How Lytica became a unique analytics company: Part 16
It has been about one year since Lytica began its investment in AI research and development through our newly created Advanced Technology Center. Aside from focusing the company exclusively on supply chain analytics, this was the most significant strategic move that Lytica had made and underpins our R&D agenda for the next 5 years. It also forms the foundation for our new product plans and roll outs.
This was a good decision. Choosing to report on our company’s journey through this transformation was another. Both have moved our company forward in ways that were inconceivable two years ago. Our customer relationships have evolved, resulting in increased engagement around product enhancements and new product ideas. We are being recognized more broadly as an innovative technology company which is great because it aligns with our mission to make good companies more competitive by providing the most trusted e-component market intelligence around pricing, security of supply and compliance. Delivery on the promise of this mission requires innovation and cooperation with all of Lytica’s stakeholders – in particular, our customers. One thing that I know for certain is that we have great customers; the best supply chain people from amongst the leaders in the electronics industry. When you consider the Fortune 500 & Global 500 top 5 players in each market segment using e-components, we have at least 1 (and sometimes 2) customers from each segment of that rarified air. When you take into consideration the workshops that build most of the world’s electronic gear, many of the top EMS companies are using Lytica tools. One metric worth sharing is that our CCE application gets more than 2 million hits per week from users. With all of these positives, I’m still most proud of the fact that nearly 100% of first time customers become repeat clients – a testimony to the large and tangible ROI of our toolset.
Some other signs that we are on the right track include our participation in cutting edge AI research through Federal grant programs, our new university interaction program comprised of partnerships with leading researchers at two universities and seeing the fruits of our internal projects materializing. We leave the first quarter of 2018 with a record month & quarter in sales and begin the second quarter with the exciting announcement that we have carved out Gnowit Inc.’s AI consultancy and service arm to join our company. Gnowit has been our external AI partner and are now officially Lytica’s ATC research team.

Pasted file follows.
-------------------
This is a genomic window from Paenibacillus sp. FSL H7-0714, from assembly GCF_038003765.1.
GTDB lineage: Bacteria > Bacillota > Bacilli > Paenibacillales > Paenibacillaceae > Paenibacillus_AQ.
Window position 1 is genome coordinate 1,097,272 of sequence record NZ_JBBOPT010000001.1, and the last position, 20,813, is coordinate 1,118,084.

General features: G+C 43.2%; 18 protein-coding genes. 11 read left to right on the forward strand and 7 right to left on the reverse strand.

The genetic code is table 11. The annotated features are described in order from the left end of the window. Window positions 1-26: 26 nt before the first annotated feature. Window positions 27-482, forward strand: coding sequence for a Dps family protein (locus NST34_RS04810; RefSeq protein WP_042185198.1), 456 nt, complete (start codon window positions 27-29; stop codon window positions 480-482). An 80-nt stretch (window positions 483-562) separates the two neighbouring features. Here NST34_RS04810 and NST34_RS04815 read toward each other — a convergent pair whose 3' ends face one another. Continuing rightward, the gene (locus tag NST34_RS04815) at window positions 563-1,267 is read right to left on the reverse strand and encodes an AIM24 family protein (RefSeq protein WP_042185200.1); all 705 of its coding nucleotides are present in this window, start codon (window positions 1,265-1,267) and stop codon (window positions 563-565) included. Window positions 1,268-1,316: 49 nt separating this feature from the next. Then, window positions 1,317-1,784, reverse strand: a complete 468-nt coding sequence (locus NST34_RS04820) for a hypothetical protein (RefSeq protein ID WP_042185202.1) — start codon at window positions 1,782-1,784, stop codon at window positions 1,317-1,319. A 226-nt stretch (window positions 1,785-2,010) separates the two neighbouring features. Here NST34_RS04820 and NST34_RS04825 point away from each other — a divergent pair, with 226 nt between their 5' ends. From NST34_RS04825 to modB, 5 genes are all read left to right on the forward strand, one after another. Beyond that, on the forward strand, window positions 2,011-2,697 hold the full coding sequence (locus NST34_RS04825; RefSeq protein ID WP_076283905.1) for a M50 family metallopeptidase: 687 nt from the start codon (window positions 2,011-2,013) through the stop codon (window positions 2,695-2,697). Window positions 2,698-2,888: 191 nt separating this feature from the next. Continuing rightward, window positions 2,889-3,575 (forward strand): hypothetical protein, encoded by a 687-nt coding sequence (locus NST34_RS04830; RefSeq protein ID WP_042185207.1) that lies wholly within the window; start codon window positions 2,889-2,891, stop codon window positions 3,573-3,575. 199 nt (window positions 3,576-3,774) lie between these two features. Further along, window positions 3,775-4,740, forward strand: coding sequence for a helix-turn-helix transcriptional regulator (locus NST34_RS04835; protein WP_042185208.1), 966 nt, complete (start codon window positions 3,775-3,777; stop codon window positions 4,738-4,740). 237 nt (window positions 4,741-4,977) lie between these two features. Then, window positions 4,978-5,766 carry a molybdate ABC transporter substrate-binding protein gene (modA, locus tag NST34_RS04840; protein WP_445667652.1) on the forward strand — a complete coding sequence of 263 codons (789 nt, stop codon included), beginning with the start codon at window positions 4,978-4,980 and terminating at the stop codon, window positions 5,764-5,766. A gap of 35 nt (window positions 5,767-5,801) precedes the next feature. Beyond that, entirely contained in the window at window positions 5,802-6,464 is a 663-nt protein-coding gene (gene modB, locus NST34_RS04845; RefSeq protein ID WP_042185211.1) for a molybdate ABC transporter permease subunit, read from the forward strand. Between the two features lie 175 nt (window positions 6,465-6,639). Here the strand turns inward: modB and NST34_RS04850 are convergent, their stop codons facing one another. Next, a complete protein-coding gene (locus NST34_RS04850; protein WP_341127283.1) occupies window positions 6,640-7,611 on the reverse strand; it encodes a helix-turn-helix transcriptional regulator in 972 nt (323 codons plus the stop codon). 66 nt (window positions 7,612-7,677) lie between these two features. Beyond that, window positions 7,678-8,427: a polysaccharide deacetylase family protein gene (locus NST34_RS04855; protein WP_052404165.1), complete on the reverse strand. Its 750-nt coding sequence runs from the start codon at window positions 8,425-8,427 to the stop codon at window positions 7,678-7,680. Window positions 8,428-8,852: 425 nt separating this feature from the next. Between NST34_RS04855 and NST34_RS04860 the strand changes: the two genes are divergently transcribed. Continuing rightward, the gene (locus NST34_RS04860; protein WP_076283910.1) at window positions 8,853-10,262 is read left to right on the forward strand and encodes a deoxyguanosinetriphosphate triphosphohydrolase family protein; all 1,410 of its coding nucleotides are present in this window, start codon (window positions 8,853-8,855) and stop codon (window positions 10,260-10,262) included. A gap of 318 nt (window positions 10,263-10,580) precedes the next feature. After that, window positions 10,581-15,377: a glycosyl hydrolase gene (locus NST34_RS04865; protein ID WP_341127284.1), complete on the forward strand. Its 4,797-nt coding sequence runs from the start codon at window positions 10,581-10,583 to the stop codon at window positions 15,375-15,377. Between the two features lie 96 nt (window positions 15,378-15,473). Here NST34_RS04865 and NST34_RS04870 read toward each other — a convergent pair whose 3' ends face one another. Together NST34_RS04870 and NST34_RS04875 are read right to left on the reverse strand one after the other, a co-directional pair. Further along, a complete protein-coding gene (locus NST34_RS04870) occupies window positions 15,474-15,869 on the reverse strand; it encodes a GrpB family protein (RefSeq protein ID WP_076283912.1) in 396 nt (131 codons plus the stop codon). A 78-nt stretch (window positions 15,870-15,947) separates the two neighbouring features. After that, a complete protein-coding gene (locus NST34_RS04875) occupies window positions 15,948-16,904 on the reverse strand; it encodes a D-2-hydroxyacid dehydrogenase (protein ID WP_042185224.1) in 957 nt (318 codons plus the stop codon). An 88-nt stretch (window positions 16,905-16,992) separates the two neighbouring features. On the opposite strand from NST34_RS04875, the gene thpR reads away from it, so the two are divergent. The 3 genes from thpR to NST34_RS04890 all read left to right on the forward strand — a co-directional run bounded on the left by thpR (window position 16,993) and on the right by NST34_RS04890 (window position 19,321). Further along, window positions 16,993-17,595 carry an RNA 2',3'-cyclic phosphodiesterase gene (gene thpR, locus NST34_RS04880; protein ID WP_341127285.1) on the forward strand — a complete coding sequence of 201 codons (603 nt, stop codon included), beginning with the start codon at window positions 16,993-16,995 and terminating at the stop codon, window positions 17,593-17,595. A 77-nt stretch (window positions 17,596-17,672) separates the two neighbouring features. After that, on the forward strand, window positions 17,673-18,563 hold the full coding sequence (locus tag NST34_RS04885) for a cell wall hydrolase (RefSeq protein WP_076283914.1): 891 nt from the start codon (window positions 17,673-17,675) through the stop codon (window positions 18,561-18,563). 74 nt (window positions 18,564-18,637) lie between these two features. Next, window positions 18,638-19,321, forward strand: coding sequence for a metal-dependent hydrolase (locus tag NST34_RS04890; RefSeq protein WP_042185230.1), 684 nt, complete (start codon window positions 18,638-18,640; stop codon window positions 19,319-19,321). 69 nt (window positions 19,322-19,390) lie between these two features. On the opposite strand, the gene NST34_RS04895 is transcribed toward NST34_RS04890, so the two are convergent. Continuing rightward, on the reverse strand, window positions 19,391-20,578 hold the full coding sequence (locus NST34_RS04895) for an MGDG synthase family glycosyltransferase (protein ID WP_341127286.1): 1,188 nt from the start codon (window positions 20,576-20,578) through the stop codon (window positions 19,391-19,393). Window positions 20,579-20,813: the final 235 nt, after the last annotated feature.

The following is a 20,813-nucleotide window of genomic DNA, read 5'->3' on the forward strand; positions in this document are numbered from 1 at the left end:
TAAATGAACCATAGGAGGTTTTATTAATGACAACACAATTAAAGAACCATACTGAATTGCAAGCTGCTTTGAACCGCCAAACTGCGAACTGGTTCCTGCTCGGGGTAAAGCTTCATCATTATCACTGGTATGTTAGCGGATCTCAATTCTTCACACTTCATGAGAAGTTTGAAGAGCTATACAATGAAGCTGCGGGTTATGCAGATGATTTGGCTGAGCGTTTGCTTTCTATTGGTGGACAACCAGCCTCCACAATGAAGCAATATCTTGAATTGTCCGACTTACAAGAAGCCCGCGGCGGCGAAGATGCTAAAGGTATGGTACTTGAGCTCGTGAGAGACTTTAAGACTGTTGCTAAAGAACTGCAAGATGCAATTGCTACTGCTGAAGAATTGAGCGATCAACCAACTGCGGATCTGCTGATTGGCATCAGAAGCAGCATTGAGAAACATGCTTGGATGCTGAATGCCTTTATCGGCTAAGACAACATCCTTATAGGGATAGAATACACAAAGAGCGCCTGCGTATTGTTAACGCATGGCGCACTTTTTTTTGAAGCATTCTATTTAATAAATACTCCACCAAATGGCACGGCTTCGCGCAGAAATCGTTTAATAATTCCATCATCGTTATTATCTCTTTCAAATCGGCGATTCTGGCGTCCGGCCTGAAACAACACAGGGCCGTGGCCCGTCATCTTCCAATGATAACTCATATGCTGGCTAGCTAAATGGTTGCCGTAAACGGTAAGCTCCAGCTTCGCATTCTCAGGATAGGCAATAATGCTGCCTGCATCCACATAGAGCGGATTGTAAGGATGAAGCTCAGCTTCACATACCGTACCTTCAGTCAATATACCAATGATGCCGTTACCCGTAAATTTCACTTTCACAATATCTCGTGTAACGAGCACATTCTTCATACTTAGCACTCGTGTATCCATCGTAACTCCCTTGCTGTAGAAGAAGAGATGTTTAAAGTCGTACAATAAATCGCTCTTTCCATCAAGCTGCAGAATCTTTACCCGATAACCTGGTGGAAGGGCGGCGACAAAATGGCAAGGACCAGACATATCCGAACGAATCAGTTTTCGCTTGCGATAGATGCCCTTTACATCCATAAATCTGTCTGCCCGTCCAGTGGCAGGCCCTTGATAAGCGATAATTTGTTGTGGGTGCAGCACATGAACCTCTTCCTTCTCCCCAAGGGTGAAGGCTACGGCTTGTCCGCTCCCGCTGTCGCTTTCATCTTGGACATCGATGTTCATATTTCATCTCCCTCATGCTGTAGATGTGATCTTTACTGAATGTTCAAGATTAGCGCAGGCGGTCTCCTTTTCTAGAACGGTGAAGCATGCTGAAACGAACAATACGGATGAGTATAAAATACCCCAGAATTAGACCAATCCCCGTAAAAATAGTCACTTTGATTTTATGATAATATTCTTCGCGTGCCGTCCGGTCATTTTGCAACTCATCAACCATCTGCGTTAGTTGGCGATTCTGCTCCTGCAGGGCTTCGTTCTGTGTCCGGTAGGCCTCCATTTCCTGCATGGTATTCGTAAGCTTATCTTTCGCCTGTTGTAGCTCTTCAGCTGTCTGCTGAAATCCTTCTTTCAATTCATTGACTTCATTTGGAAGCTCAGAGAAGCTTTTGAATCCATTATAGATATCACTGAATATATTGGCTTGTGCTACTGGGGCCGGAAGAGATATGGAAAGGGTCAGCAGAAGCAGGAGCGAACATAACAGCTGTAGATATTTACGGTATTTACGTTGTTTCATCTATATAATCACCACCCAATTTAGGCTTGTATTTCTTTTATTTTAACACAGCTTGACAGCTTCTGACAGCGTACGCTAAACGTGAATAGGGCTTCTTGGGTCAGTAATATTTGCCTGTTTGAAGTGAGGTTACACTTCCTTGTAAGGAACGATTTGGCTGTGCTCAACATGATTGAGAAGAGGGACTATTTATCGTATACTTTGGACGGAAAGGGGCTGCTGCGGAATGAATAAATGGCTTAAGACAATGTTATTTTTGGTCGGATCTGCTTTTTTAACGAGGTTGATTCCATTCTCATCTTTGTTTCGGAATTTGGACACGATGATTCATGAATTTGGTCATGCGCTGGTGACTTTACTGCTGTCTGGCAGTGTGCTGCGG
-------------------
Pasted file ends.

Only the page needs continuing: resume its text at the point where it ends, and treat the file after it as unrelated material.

With these new researchers joining Lytica in April, I have created a Chief Research Officer position to complement my role as CTO. We will both oversee the activities in development; the CRO will be the prime on ATC research and I will be the prime on commercialization. As our mission and products are about trusted e-component market intelligence, we are focusing our 2018 exploration on machine document reading to capture, decipher and organize information into usable intelligence. There are many kinds of documents pertaining to e-components that supply chain professionals and engineers need to efficiently perform their functions. We made significant strides in 2017 with auto-reading of simpler documents and tables; our 2018 program addresses the more complex challenges – particularly around verification.
While it’s relatively easy to verify a hundred things at a time, it becomes more difficult with a thousand and downright hard with tens of millions. As data is being collected and assessed in enormous qualities, the development of verification techniques to keep up with our AI system output has been given a higher priority. We are using methods such as those from Dr. Edwards Deming wherein we use two different techniques to obtain the information and then compare their results. If each technique has a low error rate, the probability of the same error occurring in each is extremely low. This comparison technique can be used to ensure high quality if the common results are accepted and conflicting ones are investigated. Another advantage of this dual approach is that the non-AI generated data can be used to train the AI system to get better results.
With our 2017 research moving through development to commercialization (our RD&C cycle) we will begin new initiatives involving deep neural networks and natural language processing for next generation products. We will also continue our work on estimation, prediction and automated data error correction. Our 2018 development initiatives include SCM tools to aid the concept and product prototyping function as well as co-developments with customers through our ATC incubator program. 2018 commercialization will bring five new products to market. Next on the list is our BOM Cleanser, which awaits completion of the verification of our MPN & Company Names Library. After all, it takes time to verify millions and millions of data.